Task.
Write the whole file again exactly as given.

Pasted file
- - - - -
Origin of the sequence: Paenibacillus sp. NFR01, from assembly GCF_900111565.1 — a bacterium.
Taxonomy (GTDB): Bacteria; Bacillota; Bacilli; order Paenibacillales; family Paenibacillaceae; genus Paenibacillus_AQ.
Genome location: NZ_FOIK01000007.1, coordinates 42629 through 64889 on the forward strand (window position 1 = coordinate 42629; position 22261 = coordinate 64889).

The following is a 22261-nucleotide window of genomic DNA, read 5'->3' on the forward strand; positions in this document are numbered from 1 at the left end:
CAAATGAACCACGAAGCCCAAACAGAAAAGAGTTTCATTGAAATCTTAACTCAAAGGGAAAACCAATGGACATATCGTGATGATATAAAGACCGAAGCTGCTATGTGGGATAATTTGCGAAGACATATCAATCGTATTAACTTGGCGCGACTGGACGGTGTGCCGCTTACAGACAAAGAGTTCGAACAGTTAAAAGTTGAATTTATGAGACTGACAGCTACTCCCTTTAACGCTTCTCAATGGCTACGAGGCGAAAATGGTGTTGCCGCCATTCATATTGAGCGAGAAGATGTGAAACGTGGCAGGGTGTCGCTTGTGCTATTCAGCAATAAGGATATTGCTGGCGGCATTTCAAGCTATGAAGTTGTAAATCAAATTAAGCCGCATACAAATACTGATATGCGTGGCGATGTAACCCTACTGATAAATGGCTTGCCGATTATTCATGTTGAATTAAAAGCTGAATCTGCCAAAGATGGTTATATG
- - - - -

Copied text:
Origin of the sequence: Paenibacillus sp. NFR01, from assembly GCF_900111565.1 — a bacterium.
Taxonomy (GTDB): Bacteria; Bacillota; Bacilli; order Paenibacillales; family Paenibacillaceae; genus Paenibacillus_AQ.
Genome location: NZ_FOIK01000007.1, coordinates 42629 through 64889 on the forward strand (window position 1 = coordinate 42629; position 22261 = coordinate 64889).

The following is a 22261-nucleotide window of genomic DNA, read 5'->3' on the forward strand; positions in this document are numbered from 1 at the left end:
CAAATGAACCACGAAGCCCAAACAGAAAAGAGTTTCATTGAAATCTTAACTCAAAGGGAAAACCAATGGACATATCGTGATGATATAAAGACCGAAGCTGCTATGTGGGATAATTTGCGAAGACATATCAATCGTATTAACTTGGCGCGACTGGACGGTGTGCCGCTTACAGACAAAGAGTTCGAACAGTTAAAAGTTGAATTTATGAGACTGACAGCTACTCCCTTTAACGCTTCTCAATGGCTACGAGGCGAAAATGGTGTTGCCGCCATTCATATTGAGCGAGAAGATGTGAAACGTGGCAGGGTGTCGCTTGTGCTATTCAGCAATAAGGATATTGCTGGCGGCATTTCAAGCTATGAAGTTGTAAATCAAATTAAGCCGCATACAAATACTGATATGCGTGGCGATGTAACCCTACTGATAAATGGCTTGCCGATTATTCATGTTGAATTAAAAGCTGAATCTGCCAAAGATGGTTATATG